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Horse Community Herds Together as Fires Burn

Aug 24, 2019

Los Angeles/Ventura County Fires  December 7, 2017

I don’t generally go out of my way to speak with my neighbor.  We are from different sides of the track:  She with her leafblower, me with my aversion to the ruckus.  Yet, the fires have me concerned about our horses – she who does not have a trailer may need a hand given that half of Los Angeles County is on fire.
“I’m worried about the fires,” I say as I ride by on my horse.
“Me too,” she replies.
“I’ve hooked up my trailer in case WE need to evacuate,” I reassure her as I klippity-klop along.
A common sense of responsibility breaks the ice.

It is no coincidence that the areas of LA and Ventura counties plagued by the most out-of-control wildfires are all equestrian zoned.   Where horses are kept, drought-stricken fire fuel is found.  And horse people are helping each other in selfless ways.

Just as the most massive fire, nearly 100,000 acres as I write, was burning Santa Paula and Ojai, and another fire was raging in the Shadow Hills, Sunland area, my Equestrian Trials International Corral #36 was convening for their annual Holiday Party at Saddle Peak Lodge in Monte Nido.   Some of the would-be revelers were noticeably absent.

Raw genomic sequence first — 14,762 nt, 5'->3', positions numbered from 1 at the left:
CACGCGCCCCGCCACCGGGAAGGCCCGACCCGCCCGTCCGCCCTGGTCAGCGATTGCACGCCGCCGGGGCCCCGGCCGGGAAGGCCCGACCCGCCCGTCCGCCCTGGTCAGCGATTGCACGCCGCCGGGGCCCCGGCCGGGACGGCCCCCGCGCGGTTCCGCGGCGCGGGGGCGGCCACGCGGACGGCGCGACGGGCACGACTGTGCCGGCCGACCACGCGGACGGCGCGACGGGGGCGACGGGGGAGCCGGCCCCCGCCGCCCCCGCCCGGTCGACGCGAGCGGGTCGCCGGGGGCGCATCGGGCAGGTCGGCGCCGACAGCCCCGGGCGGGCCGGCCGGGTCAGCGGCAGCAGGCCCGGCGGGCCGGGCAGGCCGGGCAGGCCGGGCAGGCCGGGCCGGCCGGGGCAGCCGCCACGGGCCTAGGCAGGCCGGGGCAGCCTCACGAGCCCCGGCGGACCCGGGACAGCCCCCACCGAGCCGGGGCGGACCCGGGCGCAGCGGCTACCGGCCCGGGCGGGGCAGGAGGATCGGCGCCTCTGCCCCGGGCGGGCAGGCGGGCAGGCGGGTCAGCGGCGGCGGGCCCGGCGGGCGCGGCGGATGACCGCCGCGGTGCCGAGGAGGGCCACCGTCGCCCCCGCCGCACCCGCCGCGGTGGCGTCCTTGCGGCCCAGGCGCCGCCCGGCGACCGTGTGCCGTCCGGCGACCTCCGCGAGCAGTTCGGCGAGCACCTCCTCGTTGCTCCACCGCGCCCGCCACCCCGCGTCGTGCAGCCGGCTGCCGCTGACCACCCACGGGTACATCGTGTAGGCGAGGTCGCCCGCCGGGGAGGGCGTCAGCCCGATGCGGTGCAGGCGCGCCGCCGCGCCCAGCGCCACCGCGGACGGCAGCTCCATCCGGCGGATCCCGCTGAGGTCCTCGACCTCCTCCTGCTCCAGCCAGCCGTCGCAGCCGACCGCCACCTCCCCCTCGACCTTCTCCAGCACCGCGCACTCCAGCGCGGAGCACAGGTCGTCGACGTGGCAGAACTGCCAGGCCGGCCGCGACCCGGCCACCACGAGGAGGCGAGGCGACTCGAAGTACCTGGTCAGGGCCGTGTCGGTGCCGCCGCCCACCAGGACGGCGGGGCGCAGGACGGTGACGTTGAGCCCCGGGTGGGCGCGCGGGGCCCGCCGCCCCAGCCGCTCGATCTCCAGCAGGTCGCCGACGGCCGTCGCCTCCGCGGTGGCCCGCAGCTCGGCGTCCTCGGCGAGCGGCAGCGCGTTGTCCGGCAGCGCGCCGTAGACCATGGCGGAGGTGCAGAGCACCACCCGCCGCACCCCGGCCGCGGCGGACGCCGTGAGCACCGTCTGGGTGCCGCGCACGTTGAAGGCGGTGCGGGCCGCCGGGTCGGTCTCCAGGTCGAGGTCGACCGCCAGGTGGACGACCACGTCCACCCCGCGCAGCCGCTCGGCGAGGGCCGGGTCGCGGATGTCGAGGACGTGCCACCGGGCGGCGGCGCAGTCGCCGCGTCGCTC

“Dan is transporting horses from the fire zone”,   “Julian is putting out hot-spots in Kagel Canyon”.  “Victoria is at Pierce College volunteering to help horse burn victims.”
Was I the only one at the party feeling guilty that I wasn’t out there hauling horses from the fire zones?

I have “liked” many Facebook pages devoted to the equestrian lifestyle.  I am “friends” with enough horse owners to be our own country.  I see post after post after post of people offering to take-in evacuated horses; folks are opening their hearts and homes to virtual strangers that have in common the concern for an animal’s well-being.   Donations are pouring in to the various sites hoping to help victims with relocation and medical expenses – many of them say they exclusively help the displaced and injured horses.

The tragedy of the fires hit the equestrian community the hardest.  The support amongst the herd of horse owners towards each other is humanity at it’s finest.

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